Restoration of Warwick landmark reveals hidden artefacts
The restoration work on one of Warwick’s most historic structures has revealed 86 artefacts dating from the middle ages through to the 18th century.
Archaeology Warwickshire, a Warwickshire County Council managed team, oversaw the 10-month restoration work on West Gate by Croft Restoration Builders because of the historical significance of West Gate and the Chantry Chapel of St James in the Lord Leycester above it.
The Chantry Chapel of St James – built in 1126 – is the oldest Lord Leycester Hospital building and one of the oldest in Warwick.
The archaeologists found 86 artefacts, most dating from the early 18th century, beneath the floor of the chapel including; animal bones – notably pig trotters, a wine bottle with cork intact and broken pottery. The archaeologists believe the artefacts were found within ‘levelling deposits’ used to keep the floor even.
A stand-out find was a floor tile with fleur-de-lys design believed to be from the medieval era and is believed to be the oldest find.
A clay smoking pipe that says, “Will Morris” was also found. In the 19th century William Morris designed a stained-glass window that survives in the Lord Leycester chapel today.
The archaeology was conducted during the West Gate restoration, which is Grade I- listed that originally formed part of Warwick’s historic town wall. There was contour scaling erosion that mostly affected the 14th century sandstone blocks on the exterior wall and the vaulted section of the archway, beneath the chapel’s tower.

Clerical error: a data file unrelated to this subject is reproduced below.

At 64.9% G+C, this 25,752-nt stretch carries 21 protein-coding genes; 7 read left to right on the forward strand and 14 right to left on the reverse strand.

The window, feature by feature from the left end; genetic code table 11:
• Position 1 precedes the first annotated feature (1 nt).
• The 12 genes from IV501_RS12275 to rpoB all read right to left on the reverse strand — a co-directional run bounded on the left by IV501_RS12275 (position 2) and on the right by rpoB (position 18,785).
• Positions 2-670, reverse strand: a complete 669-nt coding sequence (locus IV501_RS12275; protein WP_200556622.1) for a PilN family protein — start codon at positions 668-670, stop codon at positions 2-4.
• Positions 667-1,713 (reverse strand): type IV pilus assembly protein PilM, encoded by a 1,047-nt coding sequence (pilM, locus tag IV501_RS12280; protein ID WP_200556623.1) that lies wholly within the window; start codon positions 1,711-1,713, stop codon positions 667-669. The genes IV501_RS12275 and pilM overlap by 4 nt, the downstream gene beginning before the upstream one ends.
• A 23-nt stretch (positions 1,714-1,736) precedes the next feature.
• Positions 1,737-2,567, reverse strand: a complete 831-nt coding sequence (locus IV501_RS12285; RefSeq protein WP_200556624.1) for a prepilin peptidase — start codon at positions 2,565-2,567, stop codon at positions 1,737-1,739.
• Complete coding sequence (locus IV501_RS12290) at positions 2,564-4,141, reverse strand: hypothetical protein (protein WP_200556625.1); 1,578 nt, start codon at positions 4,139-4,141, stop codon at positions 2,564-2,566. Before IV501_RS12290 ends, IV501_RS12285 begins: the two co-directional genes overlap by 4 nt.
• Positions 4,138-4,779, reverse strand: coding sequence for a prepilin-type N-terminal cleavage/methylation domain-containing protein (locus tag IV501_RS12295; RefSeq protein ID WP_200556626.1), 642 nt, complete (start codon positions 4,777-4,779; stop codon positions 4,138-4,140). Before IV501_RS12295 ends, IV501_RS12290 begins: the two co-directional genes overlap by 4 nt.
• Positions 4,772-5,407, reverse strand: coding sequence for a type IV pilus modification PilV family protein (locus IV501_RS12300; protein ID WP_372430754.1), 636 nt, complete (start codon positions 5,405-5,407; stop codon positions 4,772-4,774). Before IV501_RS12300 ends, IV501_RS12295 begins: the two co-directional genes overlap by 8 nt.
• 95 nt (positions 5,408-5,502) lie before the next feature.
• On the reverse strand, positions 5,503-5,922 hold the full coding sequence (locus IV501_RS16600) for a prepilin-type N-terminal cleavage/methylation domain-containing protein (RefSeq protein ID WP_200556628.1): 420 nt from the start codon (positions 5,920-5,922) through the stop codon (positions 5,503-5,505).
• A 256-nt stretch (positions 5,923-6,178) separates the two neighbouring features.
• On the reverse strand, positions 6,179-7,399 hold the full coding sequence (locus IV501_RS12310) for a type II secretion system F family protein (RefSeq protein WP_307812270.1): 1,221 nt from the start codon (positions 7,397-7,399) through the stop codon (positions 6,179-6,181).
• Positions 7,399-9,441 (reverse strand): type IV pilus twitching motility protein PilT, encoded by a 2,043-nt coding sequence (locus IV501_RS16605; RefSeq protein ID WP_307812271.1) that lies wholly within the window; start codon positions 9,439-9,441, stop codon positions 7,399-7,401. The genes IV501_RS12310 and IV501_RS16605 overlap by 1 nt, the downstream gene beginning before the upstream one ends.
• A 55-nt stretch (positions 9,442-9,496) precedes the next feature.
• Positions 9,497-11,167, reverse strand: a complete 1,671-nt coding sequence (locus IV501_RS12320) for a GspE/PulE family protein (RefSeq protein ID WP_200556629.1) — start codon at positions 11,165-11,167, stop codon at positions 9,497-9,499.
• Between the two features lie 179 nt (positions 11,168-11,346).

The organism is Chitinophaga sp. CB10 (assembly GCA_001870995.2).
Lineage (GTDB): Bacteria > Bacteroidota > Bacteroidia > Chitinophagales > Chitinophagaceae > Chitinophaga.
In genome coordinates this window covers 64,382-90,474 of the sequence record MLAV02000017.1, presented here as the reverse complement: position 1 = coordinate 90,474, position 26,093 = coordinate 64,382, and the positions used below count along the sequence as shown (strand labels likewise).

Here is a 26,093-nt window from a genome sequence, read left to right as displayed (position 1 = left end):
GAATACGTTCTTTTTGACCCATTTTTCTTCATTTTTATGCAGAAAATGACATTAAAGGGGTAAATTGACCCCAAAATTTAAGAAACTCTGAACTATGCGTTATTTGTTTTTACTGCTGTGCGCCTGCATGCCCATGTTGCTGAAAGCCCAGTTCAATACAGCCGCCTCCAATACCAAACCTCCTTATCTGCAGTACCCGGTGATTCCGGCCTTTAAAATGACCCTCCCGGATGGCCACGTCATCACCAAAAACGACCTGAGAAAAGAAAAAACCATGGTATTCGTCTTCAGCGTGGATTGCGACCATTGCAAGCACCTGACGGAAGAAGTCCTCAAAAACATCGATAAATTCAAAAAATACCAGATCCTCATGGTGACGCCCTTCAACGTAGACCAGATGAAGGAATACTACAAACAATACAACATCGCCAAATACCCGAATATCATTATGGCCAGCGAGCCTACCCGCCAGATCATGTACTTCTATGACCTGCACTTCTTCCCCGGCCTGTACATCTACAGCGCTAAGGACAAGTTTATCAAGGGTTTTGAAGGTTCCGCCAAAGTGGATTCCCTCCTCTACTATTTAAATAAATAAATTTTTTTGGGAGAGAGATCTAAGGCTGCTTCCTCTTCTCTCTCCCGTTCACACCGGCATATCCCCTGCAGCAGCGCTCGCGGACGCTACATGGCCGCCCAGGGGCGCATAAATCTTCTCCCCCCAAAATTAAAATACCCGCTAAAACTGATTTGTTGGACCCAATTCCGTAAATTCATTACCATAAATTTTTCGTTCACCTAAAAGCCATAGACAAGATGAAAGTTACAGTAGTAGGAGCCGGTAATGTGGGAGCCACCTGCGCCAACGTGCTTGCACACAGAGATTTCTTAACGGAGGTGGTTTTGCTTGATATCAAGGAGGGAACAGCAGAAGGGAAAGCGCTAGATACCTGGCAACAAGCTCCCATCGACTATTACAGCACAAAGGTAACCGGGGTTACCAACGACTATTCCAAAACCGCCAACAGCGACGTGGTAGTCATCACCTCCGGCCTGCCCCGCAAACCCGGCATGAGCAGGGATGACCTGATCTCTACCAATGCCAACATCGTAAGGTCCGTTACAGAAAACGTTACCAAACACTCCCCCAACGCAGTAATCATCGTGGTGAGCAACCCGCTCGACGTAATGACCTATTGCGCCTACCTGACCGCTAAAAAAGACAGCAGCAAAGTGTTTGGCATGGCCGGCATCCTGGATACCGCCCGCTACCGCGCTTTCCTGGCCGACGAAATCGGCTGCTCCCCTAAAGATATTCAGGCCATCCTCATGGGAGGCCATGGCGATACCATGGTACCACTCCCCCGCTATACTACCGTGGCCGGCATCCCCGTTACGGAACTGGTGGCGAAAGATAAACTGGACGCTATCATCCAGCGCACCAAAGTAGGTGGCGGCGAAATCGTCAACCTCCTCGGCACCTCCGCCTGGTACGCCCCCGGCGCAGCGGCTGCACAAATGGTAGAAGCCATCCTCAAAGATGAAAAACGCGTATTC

The first phase of work – completed in December 2018 – involved replacing and re-facing more than 400 stone blocks, repointing, improving the drainage and rebuilding the parapets.
The second phase involved reconstructing a stone tierceron vaulted ceiling beneath the chapel’s bell tower. The original arched stone ribs were so eroded there was a risk they could no longer support the adjacent stone slabs and the floor above.
The decision to reconstruct the vault was taken on the advice of the project’s engineers and historic buildings architect, Mark Evans, and was supported by Warwick’s conservation officer and Historic England. Each of the stone ribs and slabs is slightly different and each one has been hand-carved by the stonemasons at Croft Building and Conservation.
All that remains of the vault’s original stonework is the keystone with its coat of arms which was in a better condition than the other stonework and was retained.
Before the chapel floor above West Gate was sealed up, pupils from Westgate Primary School, the team at the Lord Leycester Hospital and Warwick County Council contributed items for a time capsule.
Heidi Meyer, Master of the Lord Leycester Hospital, said: “The next time the floor is repaired our future townsfolk will uncover the buried time capsule giving them wonderful insights into Warwick town life in 2019 and what a wonderful gift exchange – we have been given a treasure trove of artefacts from the past and in return we offer a time capsule to the future.”